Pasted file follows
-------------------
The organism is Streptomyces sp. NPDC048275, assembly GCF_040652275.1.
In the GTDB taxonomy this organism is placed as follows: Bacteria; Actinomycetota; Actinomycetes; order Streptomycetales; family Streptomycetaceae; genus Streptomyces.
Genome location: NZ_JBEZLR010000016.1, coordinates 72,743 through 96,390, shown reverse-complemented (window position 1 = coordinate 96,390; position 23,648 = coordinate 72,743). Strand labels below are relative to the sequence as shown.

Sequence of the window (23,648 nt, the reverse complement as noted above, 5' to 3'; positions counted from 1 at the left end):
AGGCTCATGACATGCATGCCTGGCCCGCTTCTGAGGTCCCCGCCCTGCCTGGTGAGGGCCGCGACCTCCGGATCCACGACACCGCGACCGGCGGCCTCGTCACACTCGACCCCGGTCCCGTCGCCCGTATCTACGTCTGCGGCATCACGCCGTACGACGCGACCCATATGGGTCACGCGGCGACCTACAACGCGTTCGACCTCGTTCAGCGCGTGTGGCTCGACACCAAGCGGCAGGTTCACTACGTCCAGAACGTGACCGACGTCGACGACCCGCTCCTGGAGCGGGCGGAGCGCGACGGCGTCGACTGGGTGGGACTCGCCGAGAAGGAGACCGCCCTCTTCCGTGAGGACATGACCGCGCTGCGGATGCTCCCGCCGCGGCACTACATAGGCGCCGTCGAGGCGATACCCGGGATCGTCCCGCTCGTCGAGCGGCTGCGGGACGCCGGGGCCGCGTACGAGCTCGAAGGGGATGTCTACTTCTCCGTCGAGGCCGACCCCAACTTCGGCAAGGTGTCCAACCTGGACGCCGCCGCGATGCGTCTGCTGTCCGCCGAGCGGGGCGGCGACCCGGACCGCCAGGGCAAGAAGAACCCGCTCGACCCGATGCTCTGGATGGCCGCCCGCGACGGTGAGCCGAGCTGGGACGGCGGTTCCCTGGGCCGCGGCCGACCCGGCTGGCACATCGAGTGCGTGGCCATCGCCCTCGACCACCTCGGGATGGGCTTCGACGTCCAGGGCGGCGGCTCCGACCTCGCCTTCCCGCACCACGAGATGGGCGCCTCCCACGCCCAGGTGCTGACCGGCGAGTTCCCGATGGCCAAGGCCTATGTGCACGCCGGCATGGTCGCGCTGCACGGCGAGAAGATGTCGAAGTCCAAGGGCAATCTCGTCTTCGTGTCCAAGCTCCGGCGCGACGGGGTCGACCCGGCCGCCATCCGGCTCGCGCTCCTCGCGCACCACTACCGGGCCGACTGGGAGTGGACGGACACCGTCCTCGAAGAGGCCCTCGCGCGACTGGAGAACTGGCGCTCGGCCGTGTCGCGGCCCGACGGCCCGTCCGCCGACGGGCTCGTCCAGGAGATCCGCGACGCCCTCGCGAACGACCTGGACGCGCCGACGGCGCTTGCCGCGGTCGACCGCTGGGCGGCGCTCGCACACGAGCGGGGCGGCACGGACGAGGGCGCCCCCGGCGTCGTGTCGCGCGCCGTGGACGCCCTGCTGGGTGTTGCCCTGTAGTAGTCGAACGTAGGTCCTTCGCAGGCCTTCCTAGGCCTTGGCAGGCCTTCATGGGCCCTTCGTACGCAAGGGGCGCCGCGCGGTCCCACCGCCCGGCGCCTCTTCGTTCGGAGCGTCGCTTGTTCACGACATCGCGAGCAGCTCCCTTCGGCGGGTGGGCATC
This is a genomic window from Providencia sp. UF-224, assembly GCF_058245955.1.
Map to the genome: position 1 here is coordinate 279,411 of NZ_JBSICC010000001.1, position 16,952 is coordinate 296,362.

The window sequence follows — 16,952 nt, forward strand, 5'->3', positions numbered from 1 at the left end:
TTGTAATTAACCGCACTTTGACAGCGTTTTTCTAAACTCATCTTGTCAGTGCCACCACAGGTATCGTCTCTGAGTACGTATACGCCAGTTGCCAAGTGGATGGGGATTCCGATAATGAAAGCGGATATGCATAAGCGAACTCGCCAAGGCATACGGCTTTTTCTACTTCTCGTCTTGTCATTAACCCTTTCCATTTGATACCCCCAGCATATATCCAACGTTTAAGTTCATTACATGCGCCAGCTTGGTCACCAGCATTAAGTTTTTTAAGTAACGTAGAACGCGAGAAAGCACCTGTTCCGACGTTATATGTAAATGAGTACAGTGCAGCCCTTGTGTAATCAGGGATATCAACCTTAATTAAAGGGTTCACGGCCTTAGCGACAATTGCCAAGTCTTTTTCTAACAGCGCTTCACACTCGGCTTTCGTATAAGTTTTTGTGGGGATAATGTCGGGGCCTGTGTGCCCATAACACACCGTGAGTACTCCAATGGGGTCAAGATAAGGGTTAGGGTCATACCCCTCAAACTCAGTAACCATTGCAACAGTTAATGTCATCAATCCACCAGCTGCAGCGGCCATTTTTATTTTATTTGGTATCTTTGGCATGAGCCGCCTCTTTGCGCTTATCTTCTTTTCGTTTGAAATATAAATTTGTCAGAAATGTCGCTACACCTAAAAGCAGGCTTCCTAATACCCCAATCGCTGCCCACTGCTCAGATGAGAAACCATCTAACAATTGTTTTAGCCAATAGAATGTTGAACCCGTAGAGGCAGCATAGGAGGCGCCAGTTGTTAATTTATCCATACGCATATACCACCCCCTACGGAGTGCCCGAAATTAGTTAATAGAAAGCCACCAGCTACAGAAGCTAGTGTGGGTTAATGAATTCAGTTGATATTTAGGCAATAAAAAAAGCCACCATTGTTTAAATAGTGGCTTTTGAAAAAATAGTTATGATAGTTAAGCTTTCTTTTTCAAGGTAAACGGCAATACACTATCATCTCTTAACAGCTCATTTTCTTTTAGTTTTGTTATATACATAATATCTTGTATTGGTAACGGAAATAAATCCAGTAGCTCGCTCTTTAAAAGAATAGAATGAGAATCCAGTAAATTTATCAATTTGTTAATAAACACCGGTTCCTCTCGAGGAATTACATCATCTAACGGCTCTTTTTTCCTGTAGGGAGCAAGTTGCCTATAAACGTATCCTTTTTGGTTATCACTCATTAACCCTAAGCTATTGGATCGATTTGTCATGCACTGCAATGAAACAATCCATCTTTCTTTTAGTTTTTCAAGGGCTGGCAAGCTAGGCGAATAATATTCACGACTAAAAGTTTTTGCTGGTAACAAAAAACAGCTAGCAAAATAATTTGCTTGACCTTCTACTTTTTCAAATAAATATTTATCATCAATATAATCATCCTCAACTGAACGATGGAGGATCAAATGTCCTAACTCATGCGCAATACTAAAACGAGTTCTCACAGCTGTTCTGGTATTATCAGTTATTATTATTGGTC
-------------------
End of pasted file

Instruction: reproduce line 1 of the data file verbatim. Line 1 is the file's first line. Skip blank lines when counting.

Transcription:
The organism is Streptomyces sp. NPDC048275, assembly GCF_040652275.1.